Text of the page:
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Exploring the Possibilities of Curing Paralysis: A Journey from Fear to Hope

Updated: Jan 27, 2023

As a child, I feared a future where chips were implanted in people, as seen in movies where AI or robots took over the world. Today living without a mobile smartphone seems almost impossible; having access to the internet in the palm of your hand is an extension of our brains. With just a few keywords, all the information in the world is available.

While it may feel unnatural to have a device implanted in our bodies, sometimes it's necessary - like the bars and screws that saved my life after an accident. Inserting a chip in a brain to save a person is ethically sound, but future upgrades may make the present version of us look archaic. On social media, I get comments like "pray and you will heal" and "God will cure you", but I always think that maybe both science and God will, and a cure through implanting a chip may be possible in the future.

However, financial accessibility is a huge barrier, and with the deterioration of muscle and bone condition if people are paralyzed for long periods of time, it may not even be possible for everyone health-wise. What are your thoughts?

The idea of implanting a chip in a person's body is an intriguing concept, but one that should be approached with caution. While this technology may provide a cure to certain medical conditions, it also raises ethical and moral questions that must be considered before it can be adopted. Additionally, the cost and practicality of the procedure must be taken into account, as it may not be financially feasible or physically possible in some cases. Ultimately, while the idea of implanting a chip presents an exciting prospect, more research and discussion is needed before it can be safely implemented.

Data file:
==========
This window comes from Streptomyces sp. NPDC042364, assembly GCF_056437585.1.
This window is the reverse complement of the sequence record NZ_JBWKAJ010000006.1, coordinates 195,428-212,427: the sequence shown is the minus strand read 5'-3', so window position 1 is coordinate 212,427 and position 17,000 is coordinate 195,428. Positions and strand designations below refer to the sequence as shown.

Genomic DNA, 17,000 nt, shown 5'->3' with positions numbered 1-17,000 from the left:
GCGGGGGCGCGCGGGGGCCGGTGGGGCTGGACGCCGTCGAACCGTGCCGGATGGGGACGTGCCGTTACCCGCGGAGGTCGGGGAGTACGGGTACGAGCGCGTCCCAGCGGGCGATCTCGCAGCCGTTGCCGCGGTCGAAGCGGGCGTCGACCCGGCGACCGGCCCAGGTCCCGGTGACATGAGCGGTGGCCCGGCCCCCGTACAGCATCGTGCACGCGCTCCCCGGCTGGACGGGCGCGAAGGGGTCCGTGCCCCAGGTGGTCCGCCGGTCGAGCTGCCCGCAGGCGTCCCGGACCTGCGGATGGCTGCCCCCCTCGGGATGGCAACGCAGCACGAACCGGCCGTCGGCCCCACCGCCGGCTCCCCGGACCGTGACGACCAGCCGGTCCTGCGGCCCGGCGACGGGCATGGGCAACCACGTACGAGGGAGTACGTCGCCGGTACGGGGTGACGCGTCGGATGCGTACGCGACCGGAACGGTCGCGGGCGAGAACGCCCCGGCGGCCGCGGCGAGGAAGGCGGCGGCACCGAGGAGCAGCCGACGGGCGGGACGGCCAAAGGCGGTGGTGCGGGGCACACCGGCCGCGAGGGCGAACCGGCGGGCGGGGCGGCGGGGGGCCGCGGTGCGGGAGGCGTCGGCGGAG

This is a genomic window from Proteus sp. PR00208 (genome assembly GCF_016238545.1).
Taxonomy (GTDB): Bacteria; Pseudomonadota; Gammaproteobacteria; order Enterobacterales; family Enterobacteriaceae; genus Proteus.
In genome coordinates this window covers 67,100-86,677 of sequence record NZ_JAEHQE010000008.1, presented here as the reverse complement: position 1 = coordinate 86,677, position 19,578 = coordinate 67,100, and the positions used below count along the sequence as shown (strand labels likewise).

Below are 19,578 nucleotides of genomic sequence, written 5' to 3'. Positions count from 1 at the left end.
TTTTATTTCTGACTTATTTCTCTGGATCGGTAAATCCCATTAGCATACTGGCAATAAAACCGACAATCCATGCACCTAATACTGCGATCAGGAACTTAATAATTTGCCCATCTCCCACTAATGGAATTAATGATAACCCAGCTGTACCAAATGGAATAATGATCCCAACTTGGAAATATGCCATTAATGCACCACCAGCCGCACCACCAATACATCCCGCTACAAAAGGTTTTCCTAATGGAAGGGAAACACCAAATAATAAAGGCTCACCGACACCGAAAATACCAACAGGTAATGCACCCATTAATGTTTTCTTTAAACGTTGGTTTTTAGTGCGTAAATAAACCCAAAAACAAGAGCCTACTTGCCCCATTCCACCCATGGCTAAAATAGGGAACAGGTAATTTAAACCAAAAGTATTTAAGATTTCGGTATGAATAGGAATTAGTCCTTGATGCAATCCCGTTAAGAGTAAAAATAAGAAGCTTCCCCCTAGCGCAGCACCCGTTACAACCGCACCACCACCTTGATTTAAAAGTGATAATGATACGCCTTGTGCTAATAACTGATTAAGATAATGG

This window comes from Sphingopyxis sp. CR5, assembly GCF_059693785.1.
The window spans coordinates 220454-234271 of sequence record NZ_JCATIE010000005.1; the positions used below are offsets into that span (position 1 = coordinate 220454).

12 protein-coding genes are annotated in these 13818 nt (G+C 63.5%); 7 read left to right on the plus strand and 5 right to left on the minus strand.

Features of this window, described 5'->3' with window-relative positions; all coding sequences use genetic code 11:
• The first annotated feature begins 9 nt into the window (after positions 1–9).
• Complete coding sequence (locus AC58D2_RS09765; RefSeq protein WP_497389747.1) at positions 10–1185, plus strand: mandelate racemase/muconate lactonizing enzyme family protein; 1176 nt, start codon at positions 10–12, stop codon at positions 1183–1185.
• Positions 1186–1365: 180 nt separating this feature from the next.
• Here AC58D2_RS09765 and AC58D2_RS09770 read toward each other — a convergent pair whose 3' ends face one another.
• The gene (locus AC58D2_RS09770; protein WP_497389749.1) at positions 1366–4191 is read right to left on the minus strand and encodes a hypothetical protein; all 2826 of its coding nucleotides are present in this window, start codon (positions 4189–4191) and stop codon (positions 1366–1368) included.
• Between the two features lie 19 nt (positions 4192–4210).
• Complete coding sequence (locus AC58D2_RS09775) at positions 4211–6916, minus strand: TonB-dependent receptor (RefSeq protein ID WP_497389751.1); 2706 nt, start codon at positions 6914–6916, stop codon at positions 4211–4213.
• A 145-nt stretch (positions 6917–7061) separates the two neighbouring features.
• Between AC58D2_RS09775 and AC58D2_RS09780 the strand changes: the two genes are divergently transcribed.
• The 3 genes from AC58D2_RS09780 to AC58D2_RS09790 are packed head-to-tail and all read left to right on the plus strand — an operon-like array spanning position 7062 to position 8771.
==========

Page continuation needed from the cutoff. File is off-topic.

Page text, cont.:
If I could only walk again, feel the sand between my toes while the waves wash up on the shore...

Curing paralysis on a short term basis is a complex challenge that has yet to be solved. Paralysis is caused by a variety of factors, ranging from trauma to degenerative disorders. While some advances have been made in the area of stem cell therapy and regenerative medicine, a permanent cure for paralysis remains elusive.

The most promising short-term approach to curing paralysis is the use of neural implants, such as those being developed by Elon Musk's Neuralink. Neural implants are devices that are implanted into the brain and can be used to stimulate and control nerves, allowing paralyzed individuals to regain partial or full control of their limbs.

Although this technology is still in its early stages, it has the potential to provide a significant improvement in the quality of life for paralyzed individuals. However, neural implants are not a cure-all. They are expensive, require extensive surgery, and may not be suitable for all individuals. Additionally, they require frequent maintenance and adjustments in order to remain effective. As such, they may only be able to provide a short-term solution to paralysis, rather than a permanent cure.

In conclusion, curing paralysis on a short-term basis is a complex challenge, but one that is being addressed through advances in neural implant technology. While these implants may be able to provide some benefit to paralyzed individuals, they are unlikely to provide a permanent solution. Additionally, their expense and complexity may limit their utility in the short-term.

Robot Tiger
Photoshop Artwork by me

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